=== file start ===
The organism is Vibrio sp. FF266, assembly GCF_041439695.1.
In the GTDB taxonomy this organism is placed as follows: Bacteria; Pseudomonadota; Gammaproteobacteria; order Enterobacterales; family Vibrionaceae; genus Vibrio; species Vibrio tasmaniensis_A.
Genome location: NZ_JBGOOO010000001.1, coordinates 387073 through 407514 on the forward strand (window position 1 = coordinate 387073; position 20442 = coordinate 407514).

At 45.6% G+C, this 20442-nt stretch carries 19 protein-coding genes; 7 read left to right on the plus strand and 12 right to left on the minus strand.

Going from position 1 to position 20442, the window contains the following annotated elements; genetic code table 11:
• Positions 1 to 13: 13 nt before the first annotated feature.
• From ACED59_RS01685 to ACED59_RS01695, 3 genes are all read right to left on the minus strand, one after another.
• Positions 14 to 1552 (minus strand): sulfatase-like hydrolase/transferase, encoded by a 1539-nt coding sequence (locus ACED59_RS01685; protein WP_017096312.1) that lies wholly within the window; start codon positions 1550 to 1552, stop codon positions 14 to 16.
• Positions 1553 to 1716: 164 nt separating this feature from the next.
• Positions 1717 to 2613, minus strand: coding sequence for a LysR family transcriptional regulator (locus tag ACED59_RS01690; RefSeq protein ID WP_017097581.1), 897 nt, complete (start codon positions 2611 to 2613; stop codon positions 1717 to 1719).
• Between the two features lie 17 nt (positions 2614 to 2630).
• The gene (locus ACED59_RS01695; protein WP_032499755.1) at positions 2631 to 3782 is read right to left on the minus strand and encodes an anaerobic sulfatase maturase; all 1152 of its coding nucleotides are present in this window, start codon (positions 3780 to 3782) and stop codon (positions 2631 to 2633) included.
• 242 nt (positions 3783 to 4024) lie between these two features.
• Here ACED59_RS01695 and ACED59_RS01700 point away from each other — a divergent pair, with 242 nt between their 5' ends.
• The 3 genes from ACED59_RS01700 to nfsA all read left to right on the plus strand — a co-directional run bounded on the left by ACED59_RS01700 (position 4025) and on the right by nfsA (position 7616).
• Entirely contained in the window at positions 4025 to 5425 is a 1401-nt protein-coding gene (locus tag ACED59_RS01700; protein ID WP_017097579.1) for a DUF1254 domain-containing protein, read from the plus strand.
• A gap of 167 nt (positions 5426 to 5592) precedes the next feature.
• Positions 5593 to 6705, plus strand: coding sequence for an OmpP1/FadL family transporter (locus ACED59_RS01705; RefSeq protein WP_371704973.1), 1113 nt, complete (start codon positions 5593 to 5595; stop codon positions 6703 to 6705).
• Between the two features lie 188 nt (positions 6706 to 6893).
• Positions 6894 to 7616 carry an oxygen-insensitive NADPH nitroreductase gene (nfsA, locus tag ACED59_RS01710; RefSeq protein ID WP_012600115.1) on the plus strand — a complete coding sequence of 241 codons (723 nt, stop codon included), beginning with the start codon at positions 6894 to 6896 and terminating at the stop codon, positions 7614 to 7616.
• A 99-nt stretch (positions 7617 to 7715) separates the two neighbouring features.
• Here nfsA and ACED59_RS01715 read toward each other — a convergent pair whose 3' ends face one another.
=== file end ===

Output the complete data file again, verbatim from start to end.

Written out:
The organism is Vibrio sp. FF266, assembly GCF_041439695.1.
In the GTDB taxonomy this organism is placed as follows: Bacteria; Pseudomonadota; Gammaproteobacteria; order Enterobacterales; family Vibrionaceae; genus Vibrio; species Vibrio tasmaniensis_A.
Genome location: NZ_JBGOOO010000001.1, coordinates 387073 through 407514 on the forward strand (window position 1 = coordinate 387073; position 20442 = coordinate 407514).

At 45.6% G+C, this 20442-nt stretch carries 19 protein-coding genes; 7 read left to right on the plus strand and 12 right to left on the minus strand.

Going from position 1 to position 20442, the window contains the following annotated elements; genetic code table 11:
• Positions 1 to 13: 13 nt before the first annotated feature.
• From ACED59_RS01685 to ACED59_RS01695, 3 genes are all read right to left on the minus strand, one after another.
• Positions 14 to 1552 (minus strand): sulfatase-like hydrolase/transferase, encoded by a 1539-nt coding sequence (locus ACED59_RS01685; protein WP_017096312.1) that lies wholly within the window; start codon positions 1550 to 1552, stop codon positions 14 to 16.
• Positions 1553 to 1716: 164 nt separating this feature from the next.
• Positions 1717 to 2613, minus strand: coding sequence for a LysR family transcriptional regulator (locus tag ACED59_RS01690; RefSeq protein ID WP_017097581.1), 897 nt, complete (start codon positions 2611 to 2613; stop codon positions 1717 to 1719).
• Between the two features lie 17 nt (positions 2614 to 2630).
• The gene (locus ACED59_RS01695; protein WP_032499755.1) at positions 2631 to 3782 is read right to left on the minus strand and encodes an anaerobic sulfatase maturase; all 1152 of its coding nucleotides are present in this window, start codon (positions 3780 to 3782) and stop codon (positions 2631 to 2633) included.
• 242 nt (positions 3783 to 4024) lie between these two features.
• Here ACED59_RS01695 and ACED59_RS01700 point away from each other — a divergent pair, with 242 nt between their 5' ends.
• The 3 genes from ACED59_RS01700 to nfsA all read left to right on the plus strand — a co-directional run bounded on the left by ACED59_RS01700 (position 4025) and on the right by nfsA (position 7616).
• Entirely contained in the window at positions 4025 to 5425 is a 1401-nt protein-coding gene (locus tag ACED59_RS01700; protein ID WP_017097579.1) for a DUF1254 domain-containing protein, read from the plus strand.
• A gap of 167 nt (positions 5426 to 5592) precedes the next feature.
• Positions 5593 to 6705, plus strand: coding sequence for an OmpP1/FadL family transporter (locus ACED59_RS01705; RefSeq protein WP_371704973.1), 1113 nt, complete (start codon positions 5593 to 5595; stop codon positions 6703 to 6705).
• Between the two features lie 188 nt (positions 6706 to 6893).
• Positions 6894 to 7616 carry an oxygen-insensitive NADPH nitroreductase gene (nfsA, locus tag ACED59_RS01710; RefSeq protein ID WP_012600115.1) on the plus strand — a complete coding sequence of 241 codons (723 nt, stop codon included), beginning with the start codon at positions 6894 to 6896 and terminating at the stop codon, positions 7614 to 7616.
• A 99-nt stretch (positions 7617 to 7715) separates the two neighbouring features.
• Here nfsA and ACED59_RS01715 read toward each other — a convergent pair whose 3' ends face one another.